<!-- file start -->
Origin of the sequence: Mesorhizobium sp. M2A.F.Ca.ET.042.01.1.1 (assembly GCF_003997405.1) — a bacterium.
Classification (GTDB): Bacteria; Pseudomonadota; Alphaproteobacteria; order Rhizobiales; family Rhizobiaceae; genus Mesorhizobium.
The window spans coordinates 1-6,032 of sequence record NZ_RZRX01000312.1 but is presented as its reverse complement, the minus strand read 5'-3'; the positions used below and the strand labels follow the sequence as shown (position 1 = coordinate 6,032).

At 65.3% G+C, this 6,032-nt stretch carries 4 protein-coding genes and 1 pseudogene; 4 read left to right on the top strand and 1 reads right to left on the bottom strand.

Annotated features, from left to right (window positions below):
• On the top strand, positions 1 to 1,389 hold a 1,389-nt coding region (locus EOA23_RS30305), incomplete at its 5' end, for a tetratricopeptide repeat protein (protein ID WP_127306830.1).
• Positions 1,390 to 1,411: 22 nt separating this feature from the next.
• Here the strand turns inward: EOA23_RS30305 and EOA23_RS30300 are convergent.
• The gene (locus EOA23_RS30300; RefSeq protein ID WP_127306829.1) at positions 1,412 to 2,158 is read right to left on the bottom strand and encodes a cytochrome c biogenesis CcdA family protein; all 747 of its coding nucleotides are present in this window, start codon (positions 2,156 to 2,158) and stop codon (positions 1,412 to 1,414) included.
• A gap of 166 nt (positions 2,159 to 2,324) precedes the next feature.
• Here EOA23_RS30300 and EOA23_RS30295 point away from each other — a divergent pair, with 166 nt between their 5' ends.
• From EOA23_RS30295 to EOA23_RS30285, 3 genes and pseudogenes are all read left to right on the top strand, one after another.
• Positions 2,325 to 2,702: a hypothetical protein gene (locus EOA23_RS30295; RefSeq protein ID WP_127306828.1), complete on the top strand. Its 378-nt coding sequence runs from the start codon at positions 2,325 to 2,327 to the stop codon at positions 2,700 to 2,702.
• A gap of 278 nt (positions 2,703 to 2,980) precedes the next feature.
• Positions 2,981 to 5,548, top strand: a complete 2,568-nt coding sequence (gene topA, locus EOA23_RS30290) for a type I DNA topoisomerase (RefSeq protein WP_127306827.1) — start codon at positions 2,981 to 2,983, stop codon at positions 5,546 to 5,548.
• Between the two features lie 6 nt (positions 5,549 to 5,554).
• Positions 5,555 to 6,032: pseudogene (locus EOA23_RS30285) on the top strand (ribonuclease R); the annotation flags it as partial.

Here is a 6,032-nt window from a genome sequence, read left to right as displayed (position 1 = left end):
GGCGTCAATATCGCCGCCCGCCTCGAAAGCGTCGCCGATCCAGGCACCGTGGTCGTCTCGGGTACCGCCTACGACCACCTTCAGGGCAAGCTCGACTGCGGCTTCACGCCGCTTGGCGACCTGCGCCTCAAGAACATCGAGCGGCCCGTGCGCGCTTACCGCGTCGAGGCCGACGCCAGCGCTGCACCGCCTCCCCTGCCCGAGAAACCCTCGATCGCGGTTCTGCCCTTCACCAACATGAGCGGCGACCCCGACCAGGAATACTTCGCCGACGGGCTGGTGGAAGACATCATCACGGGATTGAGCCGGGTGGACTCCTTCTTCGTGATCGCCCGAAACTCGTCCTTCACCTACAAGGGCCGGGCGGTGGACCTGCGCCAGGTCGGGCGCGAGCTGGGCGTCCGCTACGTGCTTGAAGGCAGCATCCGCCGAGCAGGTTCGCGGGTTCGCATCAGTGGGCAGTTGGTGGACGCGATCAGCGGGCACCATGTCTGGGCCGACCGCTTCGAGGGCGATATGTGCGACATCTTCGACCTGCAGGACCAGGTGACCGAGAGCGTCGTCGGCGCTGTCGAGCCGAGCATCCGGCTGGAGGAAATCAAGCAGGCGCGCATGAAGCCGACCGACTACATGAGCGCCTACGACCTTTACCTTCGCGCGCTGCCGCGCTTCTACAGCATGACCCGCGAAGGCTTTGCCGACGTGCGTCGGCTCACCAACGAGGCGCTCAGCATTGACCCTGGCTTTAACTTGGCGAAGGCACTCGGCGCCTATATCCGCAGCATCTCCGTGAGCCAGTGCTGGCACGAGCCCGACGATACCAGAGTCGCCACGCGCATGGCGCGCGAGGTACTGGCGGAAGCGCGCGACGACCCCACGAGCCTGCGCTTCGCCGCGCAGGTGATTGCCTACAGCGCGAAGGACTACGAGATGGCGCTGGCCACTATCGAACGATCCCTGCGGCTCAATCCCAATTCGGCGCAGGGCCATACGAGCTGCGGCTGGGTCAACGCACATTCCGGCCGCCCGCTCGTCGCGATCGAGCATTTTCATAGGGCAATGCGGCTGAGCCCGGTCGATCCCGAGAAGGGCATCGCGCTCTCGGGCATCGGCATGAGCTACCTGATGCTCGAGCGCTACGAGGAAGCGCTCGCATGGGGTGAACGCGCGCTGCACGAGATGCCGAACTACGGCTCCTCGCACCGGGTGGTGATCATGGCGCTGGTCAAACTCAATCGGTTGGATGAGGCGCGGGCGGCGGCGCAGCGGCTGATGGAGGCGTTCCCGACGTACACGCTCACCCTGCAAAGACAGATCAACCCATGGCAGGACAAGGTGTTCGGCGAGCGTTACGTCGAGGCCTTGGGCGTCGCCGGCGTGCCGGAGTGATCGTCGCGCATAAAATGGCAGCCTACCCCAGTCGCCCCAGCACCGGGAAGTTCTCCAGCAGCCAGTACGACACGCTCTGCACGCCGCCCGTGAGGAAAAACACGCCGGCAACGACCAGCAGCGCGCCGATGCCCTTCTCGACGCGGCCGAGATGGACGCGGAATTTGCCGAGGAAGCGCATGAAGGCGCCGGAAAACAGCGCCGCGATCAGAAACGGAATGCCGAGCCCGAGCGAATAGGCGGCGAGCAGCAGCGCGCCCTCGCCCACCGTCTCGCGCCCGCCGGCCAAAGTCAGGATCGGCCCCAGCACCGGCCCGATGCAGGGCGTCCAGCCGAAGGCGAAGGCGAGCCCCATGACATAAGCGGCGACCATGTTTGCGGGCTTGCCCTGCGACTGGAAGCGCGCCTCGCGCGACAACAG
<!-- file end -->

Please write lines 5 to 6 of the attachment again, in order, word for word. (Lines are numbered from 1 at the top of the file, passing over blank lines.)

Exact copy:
Annotated features, from left to right (window positions below):
• On the top strand, positions 1 to 1,389 hold a 1,389-nt coding region (locus EOA23_RS30305), incomplete at its 5' end, for a tetratricopeptide repeat protein (protein ID WP_127306830.1).